19th March, 2016, matinee
The Crucible – home to the World Snooker Championship – is the perfect space for Richard Bean’s new play about snooker match fixing. Through blending snooker fans and theatre fans, this production creates an immersive, sometimes tense, theatre experience.
In many ways, Bean has gone back to his roots with The Nap. Richard Wilson is directing, who oversaw Bean’s earlier work. It’s a return to a northern setting from which his work has since occasionally moved south. Finally, the snooker scenes in The Nap have the same fascination as his work plays such as Toast and Under the Whaleback.
We’re in a snooker hall in a rough part of Sheffield: the door doesn’t shut, a pain of glass is boarded up, and the vending machine is out of order. Yet the snooker table stood centre stage is perfect (we later hear that nothing is as flat as a snooker table and nothing as round as a snooker ball). In walks Dylan, a young snooker mogul who’s only recently got his tour card. Despite not thriving at school because of his dyslexia, and his parents being crooks, he has kept on the right tracks, spending much of his time playing snooker whilst his mates were up to no good. The opening few minutes are in silence as Dylan methodically prepares the snooker table: slowly brushing, smoothing and ironing it, and cleaning his cue. Similar to watching the rituals of the bread factory and fishing trawlers in the two aforementioned plays, there is something addictive about watching Dylan’s meticulous routine.
This is all disrupted when Dylan’s reformed dad (Mark Addy) walks in. He walks around Dylan’s focused process, bushing his fingers against the tables and repeating ‘what a fucking dump’, shattering the reverence that Jack O’Connell has created. This well-measured and brilliantly timed opening climaxes in Addy moaning ‘it’s not the Crucible’. In the ensuing scene, Bean introduces bold characters, and vibrant and raucously funny dialogue. Seeing Hand to God recently, in which some of the jokes fell flat or were crowbarred in with sometimes little respect to how they fit the characters, it is clear that Bean is masterful at writing jokes. It’s a play which allows for many funny moments, including parodying bad snooker commentary, and playing with representation and stereotyped characters. A particular highlight is Waxy Chuff (Louise Gold) as a one arm, gangster transgender character with a tendency to fluff her words (‘I have a peanut analogy’).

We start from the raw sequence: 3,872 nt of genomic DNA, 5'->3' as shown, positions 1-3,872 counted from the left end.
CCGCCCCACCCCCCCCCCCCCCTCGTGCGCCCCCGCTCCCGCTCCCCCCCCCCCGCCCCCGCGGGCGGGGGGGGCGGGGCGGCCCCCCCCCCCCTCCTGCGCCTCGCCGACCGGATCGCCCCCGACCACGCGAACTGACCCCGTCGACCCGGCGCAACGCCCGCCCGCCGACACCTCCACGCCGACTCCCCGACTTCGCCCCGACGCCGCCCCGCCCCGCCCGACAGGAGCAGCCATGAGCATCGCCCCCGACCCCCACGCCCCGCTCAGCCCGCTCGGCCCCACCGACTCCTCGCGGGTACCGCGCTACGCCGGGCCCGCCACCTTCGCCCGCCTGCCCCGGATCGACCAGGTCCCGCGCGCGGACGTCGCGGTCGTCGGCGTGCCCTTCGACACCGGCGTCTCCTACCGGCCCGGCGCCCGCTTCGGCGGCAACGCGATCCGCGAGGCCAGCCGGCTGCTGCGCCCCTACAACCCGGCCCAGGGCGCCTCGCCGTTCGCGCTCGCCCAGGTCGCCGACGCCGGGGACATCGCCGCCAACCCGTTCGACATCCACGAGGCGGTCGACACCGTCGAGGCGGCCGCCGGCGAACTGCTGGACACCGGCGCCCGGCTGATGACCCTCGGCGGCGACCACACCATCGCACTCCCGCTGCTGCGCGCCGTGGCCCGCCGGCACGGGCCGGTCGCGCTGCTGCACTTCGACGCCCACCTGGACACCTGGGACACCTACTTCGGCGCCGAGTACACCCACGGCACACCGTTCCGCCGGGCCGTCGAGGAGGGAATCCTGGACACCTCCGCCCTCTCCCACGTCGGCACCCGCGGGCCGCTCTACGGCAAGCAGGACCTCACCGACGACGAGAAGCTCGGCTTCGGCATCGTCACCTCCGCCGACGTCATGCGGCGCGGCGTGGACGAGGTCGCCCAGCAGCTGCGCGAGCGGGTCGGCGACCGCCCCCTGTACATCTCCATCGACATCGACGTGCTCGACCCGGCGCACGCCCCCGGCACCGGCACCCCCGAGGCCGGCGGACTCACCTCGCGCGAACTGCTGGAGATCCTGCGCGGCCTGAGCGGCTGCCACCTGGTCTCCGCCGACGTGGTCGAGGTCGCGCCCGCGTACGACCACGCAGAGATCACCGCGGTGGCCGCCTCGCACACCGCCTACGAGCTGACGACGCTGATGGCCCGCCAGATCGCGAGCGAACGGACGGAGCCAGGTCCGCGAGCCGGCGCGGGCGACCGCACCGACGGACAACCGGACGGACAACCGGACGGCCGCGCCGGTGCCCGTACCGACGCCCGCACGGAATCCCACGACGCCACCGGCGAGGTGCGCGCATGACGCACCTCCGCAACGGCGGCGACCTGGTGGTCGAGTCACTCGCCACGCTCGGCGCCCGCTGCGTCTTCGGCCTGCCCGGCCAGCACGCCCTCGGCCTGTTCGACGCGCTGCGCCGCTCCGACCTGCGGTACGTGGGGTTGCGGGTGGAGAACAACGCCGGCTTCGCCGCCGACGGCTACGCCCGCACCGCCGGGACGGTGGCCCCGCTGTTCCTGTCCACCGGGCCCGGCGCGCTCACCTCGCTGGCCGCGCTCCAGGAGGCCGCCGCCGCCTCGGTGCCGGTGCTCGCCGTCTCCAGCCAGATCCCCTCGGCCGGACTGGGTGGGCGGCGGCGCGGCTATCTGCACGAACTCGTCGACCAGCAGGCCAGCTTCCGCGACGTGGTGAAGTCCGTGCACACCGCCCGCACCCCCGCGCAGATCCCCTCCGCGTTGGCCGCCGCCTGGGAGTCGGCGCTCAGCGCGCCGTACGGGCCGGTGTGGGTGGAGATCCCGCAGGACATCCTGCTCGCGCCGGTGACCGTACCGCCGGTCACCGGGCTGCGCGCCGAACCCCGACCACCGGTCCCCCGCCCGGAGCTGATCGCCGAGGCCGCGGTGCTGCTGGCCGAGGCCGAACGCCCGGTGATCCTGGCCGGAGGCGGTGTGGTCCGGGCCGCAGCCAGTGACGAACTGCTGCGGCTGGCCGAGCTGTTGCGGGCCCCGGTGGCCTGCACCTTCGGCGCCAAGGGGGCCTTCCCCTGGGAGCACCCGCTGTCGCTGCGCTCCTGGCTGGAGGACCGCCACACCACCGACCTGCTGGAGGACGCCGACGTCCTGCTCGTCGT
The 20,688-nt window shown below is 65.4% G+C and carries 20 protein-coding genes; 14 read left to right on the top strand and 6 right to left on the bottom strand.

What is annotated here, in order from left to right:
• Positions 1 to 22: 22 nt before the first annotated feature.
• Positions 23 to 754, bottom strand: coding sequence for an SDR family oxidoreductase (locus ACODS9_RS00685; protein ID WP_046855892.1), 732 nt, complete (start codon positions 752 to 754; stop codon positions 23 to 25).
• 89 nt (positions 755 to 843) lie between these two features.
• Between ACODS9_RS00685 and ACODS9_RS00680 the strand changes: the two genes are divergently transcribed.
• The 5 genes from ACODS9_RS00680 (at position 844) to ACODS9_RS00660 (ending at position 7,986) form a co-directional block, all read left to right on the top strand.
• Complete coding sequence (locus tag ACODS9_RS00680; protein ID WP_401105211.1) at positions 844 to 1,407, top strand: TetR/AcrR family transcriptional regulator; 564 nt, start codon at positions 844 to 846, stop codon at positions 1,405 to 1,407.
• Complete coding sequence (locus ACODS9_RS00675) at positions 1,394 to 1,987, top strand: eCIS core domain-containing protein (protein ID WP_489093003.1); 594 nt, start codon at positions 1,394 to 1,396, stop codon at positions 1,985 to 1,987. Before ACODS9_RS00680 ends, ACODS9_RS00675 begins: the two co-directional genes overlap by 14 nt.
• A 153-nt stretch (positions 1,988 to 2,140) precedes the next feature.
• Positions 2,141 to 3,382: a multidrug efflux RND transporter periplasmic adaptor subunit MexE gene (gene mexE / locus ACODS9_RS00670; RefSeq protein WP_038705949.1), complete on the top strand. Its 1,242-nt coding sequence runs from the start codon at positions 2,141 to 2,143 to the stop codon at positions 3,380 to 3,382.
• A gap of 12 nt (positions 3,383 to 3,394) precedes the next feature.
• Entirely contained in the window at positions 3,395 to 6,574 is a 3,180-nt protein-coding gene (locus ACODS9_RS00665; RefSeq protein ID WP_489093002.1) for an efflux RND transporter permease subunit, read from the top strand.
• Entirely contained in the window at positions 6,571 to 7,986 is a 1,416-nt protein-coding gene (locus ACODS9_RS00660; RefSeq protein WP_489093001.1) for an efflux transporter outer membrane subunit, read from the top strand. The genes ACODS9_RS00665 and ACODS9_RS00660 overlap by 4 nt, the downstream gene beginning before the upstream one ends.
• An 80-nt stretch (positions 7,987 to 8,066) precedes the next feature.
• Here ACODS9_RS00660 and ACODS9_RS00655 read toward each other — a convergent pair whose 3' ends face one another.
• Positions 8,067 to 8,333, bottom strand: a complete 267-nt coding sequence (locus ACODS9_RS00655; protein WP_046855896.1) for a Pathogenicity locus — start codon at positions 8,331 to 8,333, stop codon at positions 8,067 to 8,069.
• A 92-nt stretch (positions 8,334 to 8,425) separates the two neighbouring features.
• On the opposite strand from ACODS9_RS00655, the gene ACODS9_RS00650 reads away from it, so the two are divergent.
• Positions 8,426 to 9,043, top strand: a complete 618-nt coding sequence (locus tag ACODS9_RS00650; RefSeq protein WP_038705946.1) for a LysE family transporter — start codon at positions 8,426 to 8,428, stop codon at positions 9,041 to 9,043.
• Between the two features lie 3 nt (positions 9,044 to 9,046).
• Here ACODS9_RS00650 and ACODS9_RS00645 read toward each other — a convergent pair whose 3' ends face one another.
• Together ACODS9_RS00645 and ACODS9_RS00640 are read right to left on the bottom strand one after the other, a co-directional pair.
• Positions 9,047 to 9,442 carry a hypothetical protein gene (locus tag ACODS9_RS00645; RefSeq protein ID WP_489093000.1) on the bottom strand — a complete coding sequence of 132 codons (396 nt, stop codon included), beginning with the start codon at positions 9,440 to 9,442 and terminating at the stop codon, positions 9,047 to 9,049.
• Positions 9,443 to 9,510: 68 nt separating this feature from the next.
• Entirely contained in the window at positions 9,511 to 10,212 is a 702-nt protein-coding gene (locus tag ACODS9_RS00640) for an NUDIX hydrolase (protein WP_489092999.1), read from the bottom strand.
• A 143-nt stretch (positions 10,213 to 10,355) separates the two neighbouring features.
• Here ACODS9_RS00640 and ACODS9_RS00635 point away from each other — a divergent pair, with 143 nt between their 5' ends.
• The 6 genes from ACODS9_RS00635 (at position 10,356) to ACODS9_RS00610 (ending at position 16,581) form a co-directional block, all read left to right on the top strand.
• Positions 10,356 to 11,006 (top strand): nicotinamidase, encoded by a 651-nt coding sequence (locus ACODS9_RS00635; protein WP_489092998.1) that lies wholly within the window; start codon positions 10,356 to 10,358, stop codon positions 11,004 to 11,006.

The plot is an entertaining con thriller. Dylan’s mum and Waxy Chuff have lost some money betting on Dylan and so persuade him to ‘tank’ (purposefully lose) the fourth frame in an upcoming match. Dylan, determined to play it straight, teams up with cop and love interest Eleanor. But when his mum’s drunken Irishman of a boyfriend gets shot dead, Dylan knows he has to tank the frame to save his mum ending up the same way. However, all is not as it seems. Bean has handled convoluted plots before and so it is no surprise there aren’t many holes in it, although I didn’t fully believe that Dylan would have worked out he’d been conned quite so quickly. Thematically, Bean’s other plays such as Pub Quiz is Life and Toast deal with issues such as working class poverty and the decay of northern towns more directly, but The Nap links this theme with honour. In being forced to lose a frame, Dylan has lost ‘my game, my honour, my edge’.
A couple of years ago, Dan Rebellato wrote a perceptive blog post entitled 10 audiences I have known, in which he recounts ‘the surprising, perverse, accidental and peculiar responses’ he’s witnessed of fellow audience members. In The Nap, jokes about different local places and associations made audiences applaud and jeer. In the snooker scenes, when actual frames of snooker are played, Ralf Little (as Dylan’s manager) warms the crowd up, interacting with individual audience members. It’s a clever moment where the performance space also become the fictional place, the audience an active part of the play. When I saw it, a couple of snooker fans (and/or excitable theatregoers) cheered ‘Go on Dylan’ during the final scene, the referee replying ‘quiet please’ as in an actual match. It was a fantastic moment in a play that seemed to balance between play, stand-up gig and sporting event. Richard Wilson said that he wanted to direct a snooker play at the Crucible to get a blend of the two audiences, and it seems to have had rewarding effects.
It’s worth going more into the addition of John Astley, a professional snooker player, to the production. It was an impressive feat (even to someone who is not a snooker fan) to see him pot each red and then all of the colours. The scene was a tense and powerful piece of theatre, which is ironic considering Astley isn’t an actor and doesn’t need to say a word.
The Nap features a great cast including Dermot Crowley and Rochenda Sandall, led by a comic masterclass from Mark Addy and the gritty determination of Jack O’Connor’s Dylan. Richard Wilson’s accomplished production cleverly uses the snooker table as a form of power play, and James Cotterill’s design impressively takes us from the squalor of a run-down snooker hall to the world of money that is the world snooker tour. When I saw Martin McDonagh’s exceptional Hangmen before Christmas, I didn’t expect to see as funny a play so soon after.
The Nap plays at The Crucible, Sheffield, until 2nd April.